Although recipients of the Trustees Merit Scholarship do receive a financial incentive, the perks attached to being deemed a Merit Scholar are more illustrious than the money. “They receive a certificate from the board of trustees in addition to the financial award,” says Wilschutz. “They also receive recognition in the community and at the board level throughout the year.” In order to retain the scholarship, students must maintain an academic standing of a 3.0 GPA or higher, be good students in the community, avoid the disciplinary processes and be a good role model to their fellow students. “We give students a lot of freedom,” Wilschutz says. “There is a higher degree of accountability; they need to be a self starter.” But, he adds, “One of the best benefits of being a small school is that our faculty has a great deal of contact with the students. It is easy for our administration to keep tabs on them, encourage, mentor, intervene and suggest other paths.”

“I was really excited when I was chosen for the Trustees Merit Scholarship,” says Leone, now preparing to enter her senior year at Solebury School. “I knew that I was accepted to the school, and then Scott Eckstein from admissions called me and told me that I was chosen as a Merit Scholar and I was even more excited.”

Like her peers, she was chosen as a scholarship recipient on the strength of her exemplary standards for education, leadership and community service. “The essential ingredient for us is curiosity of the world—a student who likes to learn,” explains Wilschutz. “Like most preparatory schools, we are interested in intelligent men and women, but we choose those who are also excited and invigorated about the opportunity to learn at our school.”

Solebury School thrives upon its incredible sense of community, according to Wilschutz, and a relationship with the surrounding environment. “Almost every one of our classrooms opens to the outdoors,” he says. “And almost every student has to travel outside to reach all of their classes. Students enjoy lounging outdoors in all weather. That is an ethos that was important when the school was founded and still is today.” The school also boasts a range of varsity athletics and numerous other activities for those who don’t want to be part of a team sport, including hiking, rock climbing, gardening and the arts. “We have a vibrant theater and music program,” Wilschutz says. “More than 60 percent of our students are involved in the arts.” Unlike other preparatory schools, Solebury School is unique in that students feel included in the daily goings on; they feel nurtured and part of the community, regardless of their passions.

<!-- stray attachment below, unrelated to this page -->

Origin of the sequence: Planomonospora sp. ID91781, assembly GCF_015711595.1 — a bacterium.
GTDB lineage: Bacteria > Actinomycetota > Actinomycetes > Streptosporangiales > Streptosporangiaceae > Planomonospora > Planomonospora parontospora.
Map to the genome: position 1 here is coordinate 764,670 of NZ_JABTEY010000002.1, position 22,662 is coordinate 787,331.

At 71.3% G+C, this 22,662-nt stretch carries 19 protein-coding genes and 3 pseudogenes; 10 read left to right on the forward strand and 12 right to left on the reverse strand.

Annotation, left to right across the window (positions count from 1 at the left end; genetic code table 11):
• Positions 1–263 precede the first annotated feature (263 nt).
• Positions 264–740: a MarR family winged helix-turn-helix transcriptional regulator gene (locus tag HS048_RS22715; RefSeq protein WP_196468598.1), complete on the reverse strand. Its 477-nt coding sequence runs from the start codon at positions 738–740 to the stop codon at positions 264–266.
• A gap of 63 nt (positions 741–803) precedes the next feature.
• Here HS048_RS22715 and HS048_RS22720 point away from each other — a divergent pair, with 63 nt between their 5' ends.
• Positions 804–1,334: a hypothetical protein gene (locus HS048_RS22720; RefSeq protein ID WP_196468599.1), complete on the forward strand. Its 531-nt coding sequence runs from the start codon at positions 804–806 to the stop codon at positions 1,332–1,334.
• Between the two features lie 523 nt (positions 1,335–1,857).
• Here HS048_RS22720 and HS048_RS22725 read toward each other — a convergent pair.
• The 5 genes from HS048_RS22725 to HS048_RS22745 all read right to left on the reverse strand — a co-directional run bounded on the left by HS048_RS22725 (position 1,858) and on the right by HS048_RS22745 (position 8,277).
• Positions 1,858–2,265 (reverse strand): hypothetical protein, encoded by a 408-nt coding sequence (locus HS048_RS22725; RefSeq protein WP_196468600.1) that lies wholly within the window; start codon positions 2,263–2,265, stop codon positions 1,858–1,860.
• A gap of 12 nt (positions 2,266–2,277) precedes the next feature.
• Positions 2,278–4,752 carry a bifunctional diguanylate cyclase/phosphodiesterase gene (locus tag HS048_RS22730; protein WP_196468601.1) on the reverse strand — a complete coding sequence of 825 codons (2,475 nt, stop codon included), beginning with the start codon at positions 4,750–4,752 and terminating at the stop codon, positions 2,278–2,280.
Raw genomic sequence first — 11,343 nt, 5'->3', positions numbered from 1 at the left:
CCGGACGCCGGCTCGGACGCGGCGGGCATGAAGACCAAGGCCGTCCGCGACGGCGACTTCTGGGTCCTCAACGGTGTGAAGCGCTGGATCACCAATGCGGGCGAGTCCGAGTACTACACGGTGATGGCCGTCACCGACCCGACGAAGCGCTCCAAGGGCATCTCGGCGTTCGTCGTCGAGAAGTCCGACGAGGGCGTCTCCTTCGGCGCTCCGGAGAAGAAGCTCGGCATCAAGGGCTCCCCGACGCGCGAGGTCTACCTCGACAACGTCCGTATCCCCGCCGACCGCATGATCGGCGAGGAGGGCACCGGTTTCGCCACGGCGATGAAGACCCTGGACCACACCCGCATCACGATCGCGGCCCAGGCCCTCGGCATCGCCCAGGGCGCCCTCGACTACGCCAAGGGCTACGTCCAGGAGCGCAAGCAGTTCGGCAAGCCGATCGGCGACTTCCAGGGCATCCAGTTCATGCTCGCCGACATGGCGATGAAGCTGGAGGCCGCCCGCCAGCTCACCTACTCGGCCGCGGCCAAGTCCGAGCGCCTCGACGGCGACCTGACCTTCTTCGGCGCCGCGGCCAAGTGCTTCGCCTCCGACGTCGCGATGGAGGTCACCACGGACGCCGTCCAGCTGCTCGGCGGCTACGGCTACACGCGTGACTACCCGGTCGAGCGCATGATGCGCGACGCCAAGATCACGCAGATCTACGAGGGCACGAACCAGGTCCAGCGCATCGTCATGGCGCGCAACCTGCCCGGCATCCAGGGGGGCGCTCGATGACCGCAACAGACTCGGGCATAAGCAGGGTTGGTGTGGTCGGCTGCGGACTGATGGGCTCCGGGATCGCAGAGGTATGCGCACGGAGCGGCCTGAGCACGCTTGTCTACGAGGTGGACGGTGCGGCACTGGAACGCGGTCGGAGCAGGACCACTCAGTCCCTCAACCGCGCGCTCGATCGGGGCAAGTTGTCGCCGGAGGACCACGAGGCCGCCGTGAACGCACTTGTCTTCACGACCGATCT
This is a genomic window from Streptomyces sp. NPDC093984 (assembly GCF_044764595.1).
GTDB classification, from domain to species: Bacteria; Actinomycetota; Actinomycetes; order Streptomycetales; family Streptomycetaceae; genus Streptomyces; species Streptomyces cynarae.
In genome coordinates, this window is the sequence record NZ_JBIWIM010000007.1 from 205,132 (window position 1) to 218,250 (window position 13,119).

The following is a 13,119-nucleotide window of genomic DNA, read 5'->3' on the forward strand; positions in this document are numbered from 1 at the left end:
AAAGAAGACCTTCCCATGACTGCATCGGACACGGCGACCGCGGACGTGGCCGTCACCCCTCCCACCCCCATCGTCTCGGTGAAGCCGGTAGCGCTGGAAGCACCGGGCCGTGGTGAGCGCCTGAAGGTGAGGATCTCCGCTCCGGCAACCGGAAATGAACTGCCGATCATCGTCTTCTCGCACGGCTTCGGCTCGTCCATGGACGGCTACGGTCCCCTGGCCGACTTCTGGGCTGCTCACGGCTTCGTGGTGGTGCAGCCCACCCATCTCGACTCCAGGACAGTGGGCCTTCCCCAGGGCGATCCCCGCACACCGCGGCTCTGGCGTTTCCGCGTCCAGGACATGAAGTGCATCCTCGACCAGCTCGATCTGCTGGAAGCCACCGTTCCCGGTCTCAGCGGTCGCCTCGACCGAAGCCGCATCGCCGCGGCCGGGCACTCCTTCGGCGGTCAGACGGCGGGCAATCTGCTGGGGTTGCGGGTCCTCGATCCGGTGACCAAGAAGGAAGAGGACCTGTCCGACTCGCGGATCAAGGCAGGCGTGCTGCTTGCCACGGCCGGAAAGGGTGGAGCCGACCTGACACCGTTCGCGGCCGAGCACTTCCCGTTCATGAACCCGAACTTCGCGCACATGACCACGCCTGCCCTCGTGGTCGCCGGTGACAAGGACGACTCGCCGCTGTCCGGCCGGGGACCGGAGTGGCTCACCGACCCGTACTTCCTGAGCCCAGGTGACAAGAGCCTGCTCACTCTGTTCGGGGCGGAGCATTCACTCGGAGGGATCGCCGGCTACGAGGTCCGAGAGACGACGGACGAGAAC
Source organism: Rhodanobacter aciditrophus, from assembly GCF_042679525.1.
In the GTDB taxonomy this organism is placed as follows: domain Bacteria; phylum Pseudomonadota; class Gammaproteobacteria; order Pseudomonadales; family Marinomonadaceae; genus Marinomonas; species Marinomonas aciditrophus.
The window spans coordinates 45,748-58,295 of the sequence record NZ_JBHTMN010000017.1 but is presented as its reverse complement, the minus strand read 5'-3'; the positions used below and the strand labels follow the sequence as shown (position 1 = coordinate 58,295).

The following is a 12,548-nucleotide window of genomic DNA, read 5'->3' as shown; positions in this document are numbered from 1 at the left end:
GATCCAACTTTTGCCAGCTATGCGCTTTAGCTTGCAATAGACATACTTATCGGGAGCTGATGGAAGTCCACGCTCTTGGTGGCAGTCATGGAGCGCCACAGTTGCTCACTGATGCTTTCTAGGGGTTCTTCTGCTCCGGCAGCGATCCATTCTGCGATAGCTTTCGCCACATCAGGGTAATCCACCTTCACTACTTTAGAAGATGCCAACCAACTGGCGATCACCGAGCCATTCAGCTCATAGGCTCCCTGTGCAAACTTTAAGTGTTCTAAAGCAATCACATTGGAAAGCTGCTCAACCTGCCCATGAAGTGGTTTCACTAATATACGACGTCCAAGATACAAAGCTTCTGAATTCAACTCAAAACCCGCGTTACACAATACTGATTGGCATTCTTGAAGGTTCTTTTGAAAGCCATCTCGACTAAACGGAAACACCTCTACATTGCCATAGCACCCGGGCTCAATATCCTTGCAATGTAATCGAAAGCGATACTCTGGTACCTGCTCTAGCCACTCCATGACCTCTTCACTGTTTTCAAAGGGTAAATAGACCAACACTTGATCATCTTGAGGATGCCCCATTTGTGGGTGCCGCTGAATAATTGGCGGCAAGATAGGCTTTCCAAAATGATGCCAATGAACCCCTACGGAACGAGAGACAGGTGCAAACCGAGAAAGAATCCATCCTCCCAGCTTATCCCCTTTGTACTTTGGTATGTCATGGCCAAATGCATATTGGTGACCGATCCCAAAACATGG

“It was really nice to know that they didn’t just want me; they wanted to invest in my education,” says Leone. “It was great to know that they expected great things from me. They really wanted me there.”

For Wilschutz’s part, he got a taste of the Solebury School’s student-first philosophy even before his tenure as head of school began. When he first visited the Solebury School campus with his wife, they met a young man on the sidewalk. His wife asked the boy why he chose Solebury School, and he replied, “I am a unique puzzle piece, and my piece of the puzzle didn’t fit in anywhere else.”

Solebury School provides students with a chance to think creatively and to explore their innermost passions—including those they didn’t even know they had. It also helps them delve into and cultivate new interests that they might not have discovered somewhere else.

“One thing that makes Solebury School so special is that you don’t have to be great at something to try something new,” says Leone. “I was in chorus; I wasn’t great, but I wasn’t afraid. Every new experience is welcomed. Solebury is a place where you can try new things without being uncomfortable.”

Solebury School
6832 Phillips Mill Road
New Hope, PA 18938
215-862-5261 | www.solebury.org